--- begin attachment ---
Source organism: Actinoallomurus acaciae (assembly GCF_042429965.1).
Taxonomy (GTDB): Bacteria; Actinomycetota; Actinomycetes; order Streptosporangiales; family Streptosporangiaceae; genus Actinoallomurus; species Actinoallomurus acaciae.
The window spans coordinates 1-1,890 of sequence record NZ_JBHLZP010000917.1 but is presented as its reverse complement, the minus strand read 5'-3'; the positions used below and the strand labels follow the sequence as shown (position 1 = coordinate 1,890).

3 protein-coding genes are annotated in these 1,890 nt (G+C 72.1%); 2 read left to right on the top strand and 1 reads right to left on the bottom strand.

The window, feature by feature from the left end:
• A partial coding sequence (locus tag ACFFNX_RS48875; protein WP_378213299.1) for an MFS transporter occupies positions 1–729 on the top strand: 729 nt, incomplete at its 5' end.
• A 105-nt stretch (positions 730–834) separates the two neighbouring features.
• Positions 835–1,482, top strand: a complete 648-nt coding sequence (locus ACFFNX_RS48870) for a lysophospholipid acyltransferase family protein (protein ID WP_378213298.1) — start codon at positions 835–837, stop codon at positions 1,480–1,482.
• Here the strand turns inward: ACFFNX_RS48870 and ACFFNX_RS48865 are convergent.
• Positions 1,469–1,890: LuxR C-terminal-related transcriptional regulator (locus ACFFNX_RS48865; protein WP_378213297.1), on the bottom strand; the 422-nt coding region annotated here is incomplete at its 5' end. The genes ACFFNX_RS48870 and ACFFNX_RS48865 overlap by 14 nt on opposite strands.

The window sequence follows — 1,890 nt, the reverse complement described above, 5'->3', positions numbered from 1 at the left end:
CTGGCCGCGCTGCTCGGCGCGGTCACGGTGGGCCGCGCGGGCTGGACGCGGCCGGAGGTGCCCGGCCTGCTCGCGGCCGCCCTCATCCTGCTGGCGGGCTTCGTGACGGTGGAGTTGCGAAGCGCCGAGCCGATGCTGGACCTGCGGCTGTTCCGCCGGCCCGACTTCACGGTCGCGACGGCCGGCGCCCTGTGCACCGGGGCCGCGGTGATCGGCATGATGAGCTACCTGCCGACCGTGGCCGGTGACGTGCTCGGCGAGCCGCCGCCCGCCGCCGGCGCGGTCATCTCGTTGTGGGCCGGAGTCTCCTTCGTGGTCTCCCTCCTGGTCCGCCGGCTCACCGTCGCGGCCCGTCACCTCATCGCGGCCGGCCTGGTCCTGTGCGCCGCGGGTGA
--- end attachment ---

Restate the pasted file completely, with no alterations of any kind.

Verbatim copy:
Source organism: Actinoallomurus acaciae (assembly GCF_042429965.1).
Taxonomy (GTDB): Bacteria; Actinomycetota; Actinomycetes; order Streptosporangiales; family Streptosporangiaceae; genus Actinoallomurus; species Actinoallomurus acaciae.
The window spans coordinates 1-1,890 of sequence record NZ_JBHLZP010000917.1 but is presented as its reverse complement, the minus strand read 5'-3'; the positions used below and the strand labels follow the sequence as shown (position 1 = coordinate 1,890).

3 protein-coding genes are annotated in these 1,890 nt (G+C 72.1%); 2 read left to right on the top strand and 1 reads right to left on the bottom strand.

The window, feature by feature from the left end:
• A partial coding sequence (locus tag ACFFNX_RS48875; protein WP_378213299.1) for an MFS transporter occupies positions 1–729 on the top strand: 729 nt, incomplete at its 5' end.
• A 105-nt stretch (positions 730–834) separates the two neighbouring features.
• Positions 835–1,482, top strand: a complete 648-nt coding sequence (locus ACFFNX_RS48870) for a lysophospholipid acyltransferase family protein (protein ID WP_378213298.1) — start codon at positions 835–837, stop codon at positions 1,480–1,482.
• Here the strand turns inward: ACFFNX_RS48870 and ACFFNX_RS48865 are convergent.
• Positions 1,469–1,890: LuxR C-terminal-related transcriptional regulator (locus ACFFNX_RS48865; protein WP_378213297.1), on the bottom strand; the 422-nt coding region annotated here is incomplete at its 5' end. The genes ACFFNX_RS48870 and ACFFNX_RS48865 overlap by 14 nt on opposite strands.

The window sequence follows — 1,890 nt, the reverse complement described above, 5'->3', positions numbered from 1 at the left end:
CTGGCCGCGCTGCTCGGCGCGGTCACGGTGGGCCGCGCGGGCTGGACGCGGCCGGAGGTGCCCGGCCTGCTCGCGGCCGCCCTCATCCTGCTGGCGGGCTTCGTGACGGTGGAGTTGCGAAGCGCCGAGCCGATGCTGGACCTGCGGCTGTTCCGCCGGCCCGACTTCACGGTCGCGACGGCCGGCGCCCTGTGCACCGGGGCCGCGGTGATCGGCATGATGAGCTACCTGCCGACCGTGGCCGGTGACGTGCTCGGCGAGCCGCCGCCCGCCGCCGGCGCGGTCATCTCGTTGTGGGCCGGAGTCTCCTTCGTGGTCTCCCTCCTGGTCCGCCGGCTCACCGTCGCGGCCCGTCACCTCATCGCGGCCGGCCTGGTCCTGTGCGCCGCGGGTGA